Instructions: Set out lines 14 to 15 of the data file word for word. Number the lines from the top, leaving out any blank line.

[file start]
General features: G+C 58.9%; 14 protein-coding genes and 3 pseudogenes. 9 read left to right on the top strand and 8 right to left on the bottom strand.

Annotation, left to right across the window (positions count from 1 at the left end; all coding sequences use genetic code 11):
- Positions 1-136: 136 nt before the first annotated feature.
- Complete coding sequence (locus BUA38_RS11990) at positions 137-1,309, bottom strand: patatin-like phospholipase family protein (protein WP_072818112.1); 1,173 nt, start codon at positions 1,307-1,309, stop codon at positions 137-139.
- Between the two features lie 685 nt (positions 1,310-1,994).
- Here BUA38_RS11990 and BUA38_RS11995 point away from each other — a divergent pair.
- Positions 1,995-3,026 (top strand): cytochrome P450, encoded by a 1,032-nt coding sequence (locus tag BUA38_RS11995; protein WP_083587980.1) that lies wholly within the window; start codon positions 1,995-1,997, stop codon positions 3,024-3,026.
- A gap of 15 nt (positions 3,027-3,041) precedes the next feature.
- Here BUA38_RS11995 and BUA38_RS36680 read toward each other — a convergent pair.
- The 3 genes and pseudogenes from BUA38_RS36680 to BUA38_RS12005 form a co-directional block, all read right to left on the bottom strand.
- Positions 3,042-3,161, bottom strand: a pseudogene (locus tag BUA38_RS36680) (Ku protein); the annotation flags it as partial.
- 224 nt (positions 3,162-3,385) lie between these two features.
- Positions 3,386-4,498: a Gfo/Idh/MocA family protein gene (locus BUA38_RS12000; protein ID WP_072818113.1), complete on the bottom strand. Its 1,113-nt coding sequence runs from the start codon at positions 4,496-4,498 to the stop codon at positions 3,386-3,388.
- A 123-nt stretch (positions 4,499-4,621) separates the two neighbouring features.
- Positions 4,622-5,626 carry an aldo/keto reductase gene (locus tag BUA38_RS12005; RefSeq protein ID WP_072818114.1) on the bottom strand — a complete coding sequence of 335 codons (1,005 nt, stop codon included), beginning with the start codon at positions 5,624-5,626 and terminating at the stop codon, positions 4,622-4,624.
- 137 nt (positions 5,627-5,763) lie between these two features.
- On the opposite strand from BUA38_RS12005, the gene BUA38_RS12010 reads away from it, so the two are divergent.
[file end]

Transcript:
- A 123-nt stretch (positions 4,499-4,621) separates the two neighbouring features.
- Positions 4,622-5,626 carry an aldo/keto reductase gene (locus tag BUA38_RS12005; RefSeq protein ID WP_072818114.1) on the bottom strand — a complete coding sequence of 335 codons (1,005 nt, stop codon included), beginning with the start codon at positions 5,624-5,626 and terminating at the stop codon, positions 4,622-4,624.